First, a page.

The rise of artificial intelligence (AI) is set to profoundly transform the workplace and broader economy in the coming years. According to a major new study by Evercore ISI and Visionary Future, AI has the potential to significantly boost global GDP while transforming millions of jobs. Their analysis predicts that certain roles will benefit greatly from being augmented by AI, while others face a higher risk of disruption.
Today we will explore key findings from the research and provide detailed examples of how different occupations are likely to be impacted.
The Proliferation of AI in the Workplace
The Evercore ISI study analyzed over 160 million jobs globally to determine their susceptibility to AI technologies. They found that high-income cognitive jobs involving complex workflows, non-routine tasks, or creative skills are likely to see productivity gains from integrating AI. For example, doctors can utilize AI systems to help interpret medical scans and data, allowing them to focus more time on patient care. Architects and engineers can leverage generative design AI to iterate through more options and optimize their work. Even artists may use AI tools to expand their creative capabilities.
On the other hand, middle-income routine jobs were deemed more at risk from automation, as repetitive tasks are easier to codify. This includes cashiers, fast food workers, accountants, factory workers, and truck drivers. For instance, autonomous trucks and warehouses could displace millions of drivers and warehouse workers globally. Tax software has already automated aspects of accounting and bookeeping roles. Low-income manual jobs like cleaners, gardeners, and home health aides were seen as less susceptible in the near term due to challenges for robots to match human dexterity.
Winners and Losers from AI Adoption
The research predicts AI could result in a potential global GDP boost of $13 trillion by 2032. However, these gains may not be evenly distributed across regions and occupations. Developed countries and workers in cognitive non-routine roles are poised to benefit greatly from integrating AI into their workflows. One example is financial analysts who could use AI prediction tools to make more profitable investment decisions faster. Scientists might leverage AI to analyze huge datasets, run simulations, and make discoveries not possible manually. Other augmented roles include marketers, engineers, journalists, teachers, managers, lawyers, and computer programmers. AI can help amplify their uniquely human strengths while handling repetitive tasks.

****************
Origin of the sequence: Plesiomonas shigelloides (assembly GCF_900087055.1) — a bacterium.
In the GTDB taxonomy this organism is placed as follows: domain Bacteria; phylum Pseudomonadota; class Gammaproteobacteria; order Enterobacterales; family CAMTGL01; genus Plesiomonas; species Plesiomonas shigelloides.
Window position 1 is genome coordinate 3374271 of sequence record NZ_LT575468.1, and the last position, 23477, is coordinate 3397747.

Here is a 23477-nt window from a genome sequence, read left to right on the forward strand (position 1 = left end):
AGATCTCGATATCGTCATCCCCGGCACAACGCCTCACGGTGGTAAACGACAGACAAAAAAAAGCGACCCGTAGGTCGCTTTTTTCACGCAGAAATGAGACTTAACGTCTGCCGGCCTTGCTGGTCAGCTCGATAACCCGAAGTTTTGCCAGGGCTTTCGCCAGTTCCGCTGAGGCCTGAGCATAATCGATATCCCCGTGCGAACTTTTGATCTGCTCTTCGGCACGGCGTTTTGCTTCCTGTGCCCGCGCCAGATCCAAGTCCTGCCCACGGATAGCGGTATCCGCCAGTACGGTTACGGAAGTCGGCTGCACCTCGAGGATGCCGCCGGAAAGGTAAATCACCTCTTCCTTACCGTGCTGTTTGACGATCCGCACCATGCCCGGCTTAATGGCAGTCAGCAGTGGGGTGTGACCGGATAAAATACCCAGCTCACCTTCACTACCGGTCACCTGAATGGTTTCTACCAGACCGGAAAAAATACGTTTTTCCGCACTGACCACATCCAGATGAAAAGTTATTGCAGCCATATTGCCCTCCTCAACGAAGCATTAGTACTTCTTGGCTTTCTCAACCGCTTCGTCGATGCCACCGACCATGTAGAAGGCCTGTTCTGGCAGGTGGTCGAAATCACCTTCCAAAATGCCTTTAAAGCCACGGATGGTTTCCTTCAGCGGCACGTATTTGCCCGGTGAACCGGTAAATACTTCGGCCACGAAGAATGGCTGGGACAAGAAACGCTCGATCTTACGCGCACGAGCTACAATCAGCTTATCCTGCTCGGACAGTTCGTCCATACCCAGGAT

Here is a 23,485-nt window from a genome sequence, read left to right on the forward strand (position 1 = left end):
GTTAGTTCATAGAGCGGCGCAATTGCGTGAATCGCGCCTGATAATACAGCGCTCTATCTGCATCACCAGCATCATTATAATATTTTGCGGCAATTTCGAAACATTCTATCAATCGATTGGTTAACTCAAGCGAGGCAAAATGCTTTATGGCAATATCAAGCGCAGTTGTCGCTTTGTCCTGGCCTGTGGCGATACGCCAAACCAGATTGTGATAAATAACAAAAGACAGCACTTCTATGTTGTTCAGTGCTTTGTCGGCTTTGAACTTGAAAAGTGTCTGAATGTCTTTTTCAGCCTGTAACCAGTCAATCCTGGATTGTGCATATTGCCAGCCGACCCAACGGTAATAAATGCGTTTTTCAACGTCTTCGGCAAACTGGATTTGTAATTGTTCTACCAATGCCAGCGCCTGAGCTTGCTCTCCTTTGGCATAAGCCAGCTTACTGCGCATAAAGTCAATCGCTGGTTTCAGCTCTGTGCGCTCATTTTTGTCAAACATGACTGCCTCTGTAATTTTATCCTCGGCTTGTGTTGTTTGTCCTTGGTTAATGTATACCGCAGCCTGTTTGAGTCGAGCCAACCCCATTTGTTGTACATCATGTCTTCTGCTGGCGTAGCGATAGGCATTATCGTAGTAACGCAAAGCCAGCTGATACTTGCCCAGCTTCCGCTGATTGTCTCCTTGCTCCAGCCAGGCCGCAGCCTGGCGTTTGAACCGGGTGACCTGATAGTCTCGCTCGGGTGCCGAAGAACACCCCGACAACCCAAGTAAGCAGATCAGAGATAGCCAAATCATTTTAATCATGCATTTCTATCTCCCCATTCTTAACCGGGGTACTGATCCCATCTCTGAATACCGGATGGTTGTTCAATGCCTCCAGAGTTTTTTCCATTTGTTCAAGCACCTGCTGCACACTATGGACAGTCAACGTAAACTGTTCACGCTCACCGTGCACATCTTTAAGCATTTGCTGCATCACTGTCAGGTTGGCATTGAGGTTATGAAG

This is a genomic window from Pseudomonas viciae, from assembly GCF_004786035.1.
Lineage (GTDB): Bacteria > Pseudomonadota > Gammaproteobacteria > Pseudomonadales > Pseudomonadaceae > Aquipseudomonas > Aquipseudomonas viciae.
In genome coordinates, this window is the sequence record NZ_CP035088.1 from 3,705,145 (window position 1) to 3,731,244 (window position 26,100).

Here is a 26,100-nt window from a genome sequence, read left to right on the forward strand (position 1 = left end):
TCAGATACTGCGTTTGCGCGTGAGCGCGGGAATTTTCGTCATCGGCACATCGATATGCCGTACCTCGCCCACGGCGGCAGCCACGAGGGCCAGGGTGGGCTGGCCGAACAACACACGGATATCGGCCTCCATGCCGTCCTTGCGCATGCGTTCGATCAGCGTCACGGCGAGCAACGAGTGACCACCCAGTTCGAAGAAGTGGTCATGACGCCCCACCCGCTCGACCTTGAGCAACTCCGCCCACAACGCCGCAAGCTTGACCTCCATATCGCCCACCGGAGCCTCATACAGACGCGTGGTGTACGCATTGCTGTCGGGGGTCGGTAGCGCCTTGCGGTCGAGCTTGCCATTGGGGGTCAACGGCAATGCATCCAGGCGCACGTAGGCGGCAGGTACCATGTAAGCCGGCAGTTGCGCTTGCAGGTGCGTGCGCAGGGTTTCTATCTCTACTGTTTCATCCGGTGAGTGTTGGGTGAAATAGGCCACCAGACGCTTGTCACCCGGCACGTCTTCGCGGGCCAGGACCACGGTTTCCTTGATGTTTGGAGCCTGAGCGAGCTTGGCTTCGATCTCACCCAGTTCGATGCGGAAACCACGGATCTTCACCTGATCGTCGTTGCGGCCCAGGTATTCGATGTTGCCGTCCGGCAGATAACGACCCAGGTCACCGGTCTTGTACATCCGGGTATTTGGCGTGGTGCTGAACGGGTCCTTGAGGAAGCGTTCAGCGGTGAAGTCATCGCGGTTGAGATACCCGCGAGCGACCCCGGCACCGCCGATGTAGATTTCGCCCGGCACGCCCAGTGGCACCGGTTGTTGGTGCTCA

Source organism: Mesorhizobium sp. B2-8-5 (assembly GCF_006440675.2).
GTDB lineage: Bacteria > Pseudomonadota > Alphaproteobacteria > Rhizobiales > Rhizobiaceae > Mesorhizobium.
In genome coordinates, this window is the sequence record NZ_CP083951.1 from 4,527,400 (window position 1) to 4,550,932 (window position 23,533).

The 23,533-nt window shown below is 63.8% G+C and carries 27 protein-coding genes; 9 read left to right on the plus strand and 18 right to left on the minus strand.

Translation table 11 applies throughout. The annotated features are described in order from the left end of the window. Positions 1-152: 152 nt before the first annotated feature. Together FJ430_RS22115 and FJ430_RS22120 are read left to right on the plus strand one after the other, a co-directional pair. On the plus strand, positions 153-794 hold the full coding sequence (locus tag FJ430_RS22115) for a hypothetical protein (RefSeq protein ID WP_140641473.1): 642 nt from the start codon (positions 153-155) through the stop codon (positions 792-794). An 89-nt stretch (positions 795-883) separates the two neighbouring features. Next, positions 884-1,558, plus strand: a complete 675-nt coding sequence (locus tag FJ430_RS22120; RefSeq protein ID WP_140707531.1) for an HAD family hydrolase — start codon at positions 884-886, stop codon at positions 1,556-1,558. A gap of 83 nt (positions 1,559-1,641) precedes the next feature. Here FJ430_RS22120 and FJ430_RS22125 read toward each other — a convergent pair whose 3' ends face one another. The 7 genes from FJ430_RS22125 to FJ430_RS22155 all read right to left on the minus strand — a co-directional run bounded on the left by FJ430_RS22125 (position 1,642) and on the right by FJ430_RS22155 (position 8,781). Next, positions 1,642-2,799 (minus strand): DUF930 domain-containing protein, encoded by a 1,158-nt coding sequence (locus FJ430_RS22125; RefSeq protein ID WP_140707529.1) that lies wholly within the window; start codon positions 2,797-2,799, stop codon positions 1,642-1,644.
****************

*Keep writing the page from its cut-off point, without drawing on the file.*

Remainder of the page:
By contrast, routine white collar office jobs, factory workers, cashiers, telemarketers and more could see jobs lost to automation. For example, up to 30% of accounting and auditing jobs could be displaced by AI doing tasks like data processing and analytics. Middle-income developing economies may also be negatively impacted as factory jobs move towards automation. Some estimate tens of millions of manufacturing jobs across China, India, Mexico and other emerging markets could be at risk.
However, the report emphasizes AI as an opportunity to rethink work, not as a threat of mass technological unemployment. With the right governance and policies, displaced workers can be supported to transition into new augmented roles or more human-centered industries.
Preparing the Workforce for an AI Future
To fully capitalize on AI’s economic potential, substantial investment in retraining and upskilling workers will be critical. Education systems need to equip students with creative, social and analytical skills that are less susceptible to automation. For the current workforce, governments should provide tax incentives and funding for continuing education in digital skills, computer science, and machine learning. Individuals must be empowered to adapt and succeed alongside AI systems via affordable retraining programs for vulnerable workers.
Leaders across the private and public sector need to proactively manage the transition and address the ethical challenges of AI automation. Focused policymaking can ensure displaced employees have a safety net while transitioning into new roles. Companies aiming to benefit from AI should invest in regular skills training and upskilling to augment their workforce. A percentage of the financial gains from AI productivity could also be set aside to fund retraining programs.
The potential socioeconomic disparities arising from AI disruption also highlight the need for ethical guidelines and governance frameworks. As the technology permeates society, considerations around transparency, accountability, privacy and bias will grow in importance. Ongoing research and dialogue between policymakers, companies, ethicists and technologists can help ensure AI positively transforms economies and lives.
The increasing ubiquity of AI has sparked intense debate about the future of work. The Evercore ISI research provides valuable data-driven insights into how different occupations stand to be impacted, predicting workers in creative, analytical and social roles are best positioned to thrive amidst the AI revolution. However, millions in routine middle-income jobs may need assistance transitioning to new occupations through extensive retraining and upskilling initiatives. With thoughtful governance and workforce adaptation, AI can uplift economies, businesses and workers globally, ushering in a new era of enhanced productivity, innovation and human progress. The coming AI shift presents challenges but also unprecedented opportunities to reimagine the future of work.
Jonathan H. Westover, PhD is Chief Academic & Learning Officer (HCI Academy); Chair/Professor, Organizational Leadership (UVU); OD Consultant (Human Capital Innovations). Read Jonathan Westover's executive profile here.